“Character Zero” followed as sort of an empty echo off the walls of some mountain of sound that the previous sequence had forged. One had hoped for a lengthier workout on “Weekapaug,” which would have made “Zero” null and void in the set. Suffice to say, at least the reunion, thus far, has remained fairly consistent and the band has returned to some of their improvisational motifs that exploded their fervent fan base in the 1990s.
Alas, expectations can defeat even the best of them and the band played a very entertaining and confident climax to arguably their best set of 2009two nights and counting. And, they did it again in the encore with the reappearance of the Beatles’ masterwork “A Day in the Life,” and a very welcome old friend, indeed. The Fab Four’s intricate dual themes of abstract dissonance and lyrical resonance on this closing song from Sgt. Pepper’s, also served as a neat little symbolic tie to the show’s overall premise“Sure, we can jam for a while, we won’t go too deep, but we’ll keep it tight, play some shorter tunes for a spell, and then bring you home nice and safe.”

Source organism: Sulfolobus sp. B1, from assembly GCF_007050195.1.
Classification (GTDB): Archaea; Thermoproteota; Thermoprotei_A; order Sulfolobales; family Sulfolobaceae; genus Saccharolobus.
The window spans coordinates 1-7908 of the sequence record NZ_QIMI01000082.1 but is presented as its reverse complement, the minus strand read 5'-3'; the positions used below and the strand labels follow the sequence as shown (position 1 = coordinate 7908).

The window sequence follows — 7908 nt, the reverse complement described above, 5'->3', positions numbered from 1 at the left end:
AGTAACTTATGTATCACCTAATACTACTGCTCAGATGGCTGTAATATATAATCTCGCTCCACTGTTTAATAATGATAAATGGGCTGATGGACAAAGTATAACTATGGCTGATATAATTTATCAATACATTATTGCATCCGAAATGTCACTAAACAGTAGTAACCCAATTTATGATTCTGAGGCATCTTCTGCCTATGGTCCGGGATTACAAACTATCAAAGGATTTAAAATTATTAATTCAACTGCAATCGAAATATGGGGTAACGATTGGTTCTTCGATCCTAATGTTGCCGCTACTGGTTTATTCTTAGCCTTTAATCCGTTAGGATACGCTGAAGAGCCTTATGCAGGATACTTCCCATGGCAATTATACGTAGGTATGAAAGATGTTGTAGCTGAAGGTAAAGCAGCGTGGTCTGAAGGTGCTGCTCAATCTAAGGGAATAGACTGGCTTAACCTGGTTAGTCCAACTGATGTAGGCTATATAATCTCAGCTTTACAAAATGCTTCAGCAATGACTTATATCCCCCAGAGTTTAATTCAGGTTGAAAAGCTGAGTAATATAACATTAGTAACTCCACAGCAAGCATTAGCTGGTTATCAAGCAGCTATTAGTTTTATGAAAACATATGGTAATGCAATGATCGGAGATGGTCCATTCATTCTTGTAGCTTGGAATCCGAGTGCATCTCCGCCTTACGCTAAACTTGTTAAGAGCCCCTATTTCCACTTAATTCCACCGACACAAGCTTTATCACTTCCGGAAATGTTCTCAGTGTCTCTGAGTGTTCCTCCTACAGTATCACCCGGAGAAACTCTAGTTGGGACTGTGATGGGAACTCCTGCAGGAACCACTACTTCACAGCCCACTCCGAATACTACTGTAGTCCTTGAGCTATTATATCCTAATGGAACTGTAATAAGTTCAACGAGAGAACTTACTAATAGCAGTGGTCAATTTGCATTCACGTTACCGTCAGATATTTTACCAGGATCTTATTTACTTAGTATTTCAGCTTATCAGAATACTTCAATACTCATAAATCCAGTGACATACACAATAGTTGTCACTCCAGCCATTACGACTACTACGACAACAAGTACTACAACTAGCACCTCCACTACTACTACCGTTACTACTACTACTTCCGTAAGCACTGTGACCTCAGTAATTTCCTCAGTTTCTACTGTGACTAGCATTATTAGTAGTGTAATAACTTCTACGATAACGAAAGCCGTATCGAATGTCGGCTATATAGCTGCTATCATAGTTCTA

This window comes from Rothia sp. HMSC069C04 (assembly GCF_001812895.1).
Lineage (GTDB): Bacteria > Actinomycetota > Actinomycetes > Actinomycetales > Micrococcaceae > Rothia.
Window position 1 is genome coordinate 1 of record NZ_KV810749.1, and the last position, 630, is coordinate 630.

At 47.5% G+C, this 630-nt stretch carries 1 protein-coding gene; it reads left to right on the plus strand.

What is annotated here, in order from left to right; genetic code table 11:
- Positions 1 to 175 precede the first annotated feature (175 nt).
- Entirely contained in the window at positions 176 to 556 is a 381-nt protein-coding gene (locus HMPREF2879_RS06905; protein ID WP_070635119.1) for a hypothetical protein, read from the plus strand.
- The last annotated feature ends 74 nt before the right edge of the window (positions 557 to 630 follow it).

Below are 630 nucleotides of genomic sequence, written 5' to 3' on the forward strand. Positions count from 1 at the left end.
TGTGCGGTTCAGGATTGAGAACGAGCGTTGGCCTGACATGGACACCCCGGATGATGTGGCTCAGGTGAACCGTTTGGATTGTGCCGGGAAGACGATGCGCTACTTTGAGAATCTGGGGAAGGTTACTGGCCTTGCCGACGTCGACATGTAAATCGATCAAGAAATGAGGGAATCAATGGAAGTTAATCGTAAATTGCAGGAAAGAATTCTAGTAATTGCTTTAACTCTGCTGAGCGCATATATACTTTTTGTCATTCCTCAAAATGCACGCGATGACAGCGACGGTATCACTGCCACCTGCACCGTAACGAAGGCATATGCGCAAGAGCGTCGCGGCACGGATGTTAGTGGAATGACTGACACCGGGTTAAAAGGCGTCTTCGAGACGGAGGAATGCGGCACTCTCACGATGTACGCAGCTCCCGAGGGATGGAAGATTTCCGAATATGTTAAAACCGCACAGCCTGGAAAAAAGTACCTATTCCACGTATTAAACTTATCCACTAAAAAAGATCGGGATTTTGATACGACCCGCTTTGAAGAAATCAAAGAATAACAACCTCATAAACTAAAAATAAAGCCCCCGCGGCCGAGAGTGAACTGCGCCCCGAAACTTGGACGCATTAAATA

Not the loftiest of ambitions, but for a band well into their third decade, on their second night back after a long second hiatus and retirement,’ one is challenged by any notion of criticism. Instead, one is left with the feeling that the band has found its footing, and now only needs the twin gods of time and imagination to really forge some new adventures. In the meantime, it is back to the future as Phish continue to re-write their own history.